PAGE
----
The Scottish Government, Education Scotland and their partners have developed over a number of years, frameworks and programmes which are predicated on ensuring that equality and diversity characterises the school experience. Considering all of the protected characteristics as well as socio-economic ones simultaneously ensured an intersectional approach. However, the Scottish Government is of the view that due to the historical and structural nature of racism, the prevalence and seriousness of it and the impact that it has, a separate approach to race is justified.
Race inequality in Scottish education continues to exist and can manifest itself in a number of ways. This includes (but is not limited to):
the negative impact on young people from minority ethnic backgrounds as a result of the way in which Black history, and world history and heritage centering visible and non visible minority ethnic groups is taught.
- anti-racism, separate to Black history, is not explicitly set out in the curriculum
- a lack of appropriate training, support, and leadership coupled with a lack of confidence amongst some teachers resulting in a fear of “getting it wrong” resulting in an environment which does not deliver responsive and relevant teaching. This is further exacerbated by a lack of race, structural racism and lack of understanding of what constitutes racist behaviour
- the lack of a positive and supportive school environment for minority ethnic pupils, parents and staff. A culture needs to be established in schools which is characterised by an understanding of race equality issues, in teaching and learning across the curriculum and led by led by racially competent teachers
- lack of diversity in the teaching profession and broader education workforce which: creates a vicious circle of young people not considering or pursuing teaching as a career. Pupils “cannot be what they cannot see”; and exacerbates issues caused by structural racism such as lack of progression by minority ethnic teachers and school staff
- lack of effective approaches to addressing the underlying causes of racism and bullying amongst pupils, teachers and other school staff
- patchy responses to addressing both racist incidents and racist prejudice-based bullying in school, including reluctance in some cases to recognise and address the fact that racism is involved
Many of these issues are long standing and intertwined. Addressing them is a priority and the 2020 Programme for Government includes commitments in respect of the curriculum and the diversity of the teaching profession. In addition, the Scottish Government’s Race Equality Framework (2016-30) and underpinning Race Equality Action Plan (REAP) 2017-2020 contain actions which aim to address some of the systemic barriers to race equality which still exist in education and learning. The next iteration of the REAP is currently in development and will underpin measures or actions which emerge from the Race Equality in Education Stakeholder Network Group.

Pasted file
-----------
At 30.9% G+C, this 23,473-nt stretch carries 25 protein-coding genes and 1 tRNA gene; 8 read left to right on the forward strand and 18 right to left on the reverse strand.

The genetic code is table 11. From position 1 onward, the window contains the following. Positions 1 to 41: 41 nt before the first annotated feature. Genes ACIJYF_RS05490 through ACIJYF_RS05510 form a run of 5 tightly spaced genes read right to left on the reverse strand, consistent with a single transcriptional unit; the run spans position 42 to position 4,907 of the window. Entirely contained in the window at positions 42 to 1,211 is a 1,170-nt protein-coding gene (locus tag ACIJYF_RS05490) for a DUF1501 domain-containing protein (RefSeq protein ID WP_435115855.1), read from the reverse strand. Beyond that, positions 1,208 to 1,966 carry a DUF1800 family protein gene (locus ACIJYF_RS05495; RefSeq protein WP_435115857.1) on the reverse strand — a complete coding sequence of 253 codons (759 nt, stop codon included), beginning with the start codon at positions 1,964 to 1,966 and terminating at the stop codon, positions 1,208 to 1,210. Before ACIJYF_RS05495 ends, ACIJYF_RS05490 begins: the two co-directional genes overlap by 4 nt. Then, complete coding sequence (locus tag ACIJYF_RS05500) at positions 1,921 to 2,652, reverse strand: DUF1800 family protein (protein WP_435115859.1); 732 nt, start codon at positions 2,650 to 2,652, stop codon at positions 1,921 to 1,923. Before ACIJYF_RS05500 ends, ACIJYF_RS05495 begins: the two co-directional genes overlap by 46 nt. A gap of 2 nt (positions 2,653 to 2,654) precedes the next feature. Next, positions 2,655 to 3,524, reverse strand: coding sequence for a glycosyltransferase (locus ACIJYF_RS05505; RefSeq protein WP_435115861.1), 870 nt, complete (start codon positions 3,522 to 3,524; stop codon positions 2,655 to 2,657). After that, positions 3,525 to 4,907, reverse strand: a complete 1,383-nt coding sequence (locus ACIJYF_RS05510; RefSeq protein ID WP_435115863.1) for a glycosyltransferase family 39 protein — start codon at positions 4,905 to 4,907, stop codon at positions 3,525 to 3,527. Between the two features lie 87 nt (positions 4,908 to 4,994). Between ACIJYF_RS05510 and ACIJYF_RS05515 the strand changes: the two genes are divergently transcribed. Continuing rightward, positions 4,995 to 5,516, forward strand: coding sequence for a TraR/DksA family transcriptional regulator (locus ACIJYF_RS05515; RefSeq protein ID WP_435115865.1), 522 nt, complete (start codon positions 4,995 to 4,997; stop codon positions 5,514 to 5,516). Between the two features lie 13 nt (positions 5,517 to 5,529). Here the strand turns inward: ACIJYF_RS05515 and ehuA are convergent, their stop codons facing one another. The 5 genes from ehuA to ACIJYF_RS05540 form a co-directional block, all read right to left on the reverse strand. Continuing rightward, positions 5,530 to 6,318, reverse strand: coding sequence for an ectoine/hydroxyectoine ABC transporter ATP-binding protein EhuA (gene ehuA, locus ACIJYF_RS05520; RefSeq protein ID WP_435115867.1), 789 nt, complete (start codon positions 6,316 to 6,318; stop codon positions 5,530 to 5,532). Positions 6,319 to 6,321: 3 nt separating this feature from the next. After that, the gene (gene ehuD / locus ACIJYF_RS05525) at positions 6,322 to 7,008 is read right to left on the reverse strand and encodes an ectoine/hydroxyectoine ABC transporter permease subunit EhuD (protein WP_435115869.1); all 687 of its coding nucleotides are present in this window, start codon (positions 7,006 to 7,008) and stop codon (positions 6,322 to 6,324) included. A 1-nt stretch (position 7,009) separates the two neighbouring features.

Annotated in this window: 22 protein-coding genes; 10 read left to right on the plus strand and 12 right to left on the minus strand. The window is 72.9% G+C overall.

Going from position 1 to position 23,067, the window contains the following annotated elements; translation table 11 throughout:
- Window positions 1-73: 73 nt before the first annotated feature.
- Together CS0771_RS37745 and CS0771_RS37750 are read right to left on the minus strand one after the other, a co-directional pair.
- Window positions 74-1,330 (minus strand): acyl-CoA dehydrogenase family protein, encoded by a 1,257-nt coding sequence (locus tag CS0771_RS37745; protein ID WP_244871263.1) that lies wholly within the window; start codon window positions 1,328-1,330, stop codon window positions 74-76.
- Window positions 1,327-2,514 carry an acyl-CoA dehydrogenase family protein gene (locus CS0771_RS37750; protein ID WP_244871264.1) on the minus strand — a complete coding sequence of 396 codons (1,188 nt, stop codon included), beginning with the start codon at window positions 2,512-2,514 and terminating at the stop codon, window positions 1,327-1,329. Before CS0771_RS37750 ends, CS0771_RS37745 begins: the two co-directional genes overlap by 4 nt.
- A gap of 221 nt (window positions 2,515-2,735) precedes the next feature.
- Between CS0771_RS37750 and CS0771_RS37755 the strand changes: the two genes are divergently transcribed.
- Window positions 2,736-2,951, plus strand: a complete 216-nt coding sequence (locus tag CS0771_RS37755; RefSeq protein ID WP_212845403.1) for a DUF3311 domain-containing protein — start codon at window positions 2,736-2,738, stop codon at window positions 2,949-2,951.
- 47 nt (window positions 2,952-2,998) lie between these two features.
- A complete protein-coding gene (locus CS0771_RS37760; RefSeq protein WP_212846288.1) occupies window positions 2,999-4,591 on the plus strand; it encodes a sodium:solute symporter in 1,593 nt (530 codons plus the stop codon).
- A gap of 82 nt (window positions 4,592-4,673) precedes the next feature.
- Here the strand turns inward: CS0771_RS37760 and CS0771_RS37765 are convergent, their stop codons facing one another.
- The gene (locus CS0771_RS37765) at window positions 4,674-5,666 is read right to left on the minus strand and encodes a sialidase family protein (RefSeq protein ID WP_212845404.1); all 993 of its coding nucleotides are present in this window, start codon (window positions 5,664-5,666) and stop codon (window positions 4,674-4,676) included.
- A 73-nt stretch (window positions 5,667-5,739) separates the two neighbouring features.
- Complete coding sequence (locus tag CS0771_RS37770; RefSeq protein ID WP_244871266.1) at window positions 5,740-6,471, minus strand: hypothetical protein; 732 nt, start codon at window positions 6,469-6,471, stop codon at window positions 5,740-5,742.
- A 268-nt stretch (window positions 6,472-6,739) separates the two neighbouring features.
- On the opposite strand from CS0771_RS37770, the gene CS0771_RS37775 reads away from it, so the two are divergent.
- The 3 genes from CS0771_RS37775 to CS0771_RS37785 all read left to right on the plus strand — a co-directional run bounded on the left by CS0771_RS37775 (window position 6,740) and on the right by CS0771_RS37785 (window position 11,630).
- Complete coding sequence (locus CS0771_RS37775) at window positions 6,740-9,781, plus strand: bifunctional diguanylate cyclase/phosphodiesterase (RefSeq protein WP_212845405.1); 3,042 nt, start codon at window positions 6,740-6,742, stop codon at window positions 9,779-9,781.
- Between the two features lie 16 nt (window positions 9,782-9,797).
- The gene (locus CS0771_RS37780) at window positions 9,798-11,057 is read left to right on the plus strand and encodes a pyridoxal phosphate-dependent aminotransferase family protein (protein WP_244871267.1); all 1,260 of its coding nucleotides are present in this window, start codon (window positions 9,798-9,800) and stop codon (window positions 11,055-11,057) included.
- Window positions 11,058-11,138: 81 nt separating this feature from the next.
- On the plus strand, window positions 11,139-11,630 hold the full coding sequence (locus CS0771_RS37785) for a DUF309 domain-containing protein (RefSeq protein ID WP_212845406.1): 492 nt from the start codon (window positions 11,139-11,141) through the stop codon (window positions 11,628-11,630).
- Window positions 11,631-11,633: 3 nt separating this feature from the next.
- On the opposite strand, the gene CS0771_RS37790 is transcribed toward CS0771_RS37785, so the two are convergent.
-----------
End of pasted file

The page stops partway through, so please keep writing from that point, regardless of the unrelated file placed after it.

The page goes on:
The Race Equality in Education Stakeholder Network Group (hereafter known as ‘the Group’) has been established with the central aims of:
- identifying measures which will address race inequality which remains evident in schools
- working with marginalised groups and individuals to ensure that young people from all minority ethnic backgrounds who experience race inequality, have their voices heard and can feed in to the decision making and implementation of this group’s objectives
- advising on potential changes in practice and also on concrete short, medium and long term actions to support the desired outcome, which is that as a result of an anti-racist approach and a culture of racial literacy amongst all school staff and pupils, no minority ethnic child, young person, teacher or member of staff will experience race inequality in a school setting
- the group will be an action and outcomes focussed one, examining the key drivers of systemic race inequality in schools, how barriers which still exist can be removed and how good practice can be built upon
This requires all members and their organisations to commit to providing high level strategic leadership, focussing on what members can do individually, in collaboration and collectively, to address race inequality in schools.
The Group will be an action focused one and will ensure that they deliver in the context of the following principles:
- inspiring and driving change and improvement throughout the education system
- agreeing on action and solutions for short, medium and long term change
- placing emphasis on the experience of minority ethnic children and young people and ensuring that their voices are central to the development of new measures and actions, with change being rooted in the lived experience of minority ethnic pupils and staff specifically
- drawing on high quality evidence and data, including direct lived experience of Scotland’s education and learning landscape
- leading across the whole system working with and through a wide range of partners, including young people
- ensuring coherence in understanding and practices across education settings and transitions within the learner journey
- seeking solutions from an anti-racist perspective, as a result of open, honest and mutually supportive dialogue
To ensure these principles are embedded, the Group will acknowledge and value the fact that each member will bring their own knowledge and understanding of education, learning and race equality, together with experiences in improving provision. The group will also acknowledge and value that some members have lived experience of racism and some do not, resulting in discussions having differential impacts.
The Group will benefit from networks which support some of the members and their organisations.
In the case of differences of opinion, the Group will ensure these are explored, addressed and do not get in the way of rapid work to set out solutions.
The primary role of the Group is to develop in collaboration with working groups who will bring focus and pace to the co-ordinated development of short medium and long term actions which will mitigate race inequality in schools. This will result in young minority ethnic people experiencing school in a way that is free from racism and white practitioners and pupils being supported to become racially literate.
The Group will bring their different viewpoints together with evidence to develop a set of actions which address race inequality in schools across four distinct areas:
- racism, racist incidents and bullying
- diversity in the teaching profession and education workforce
- school leadership and professional learning
The Group will: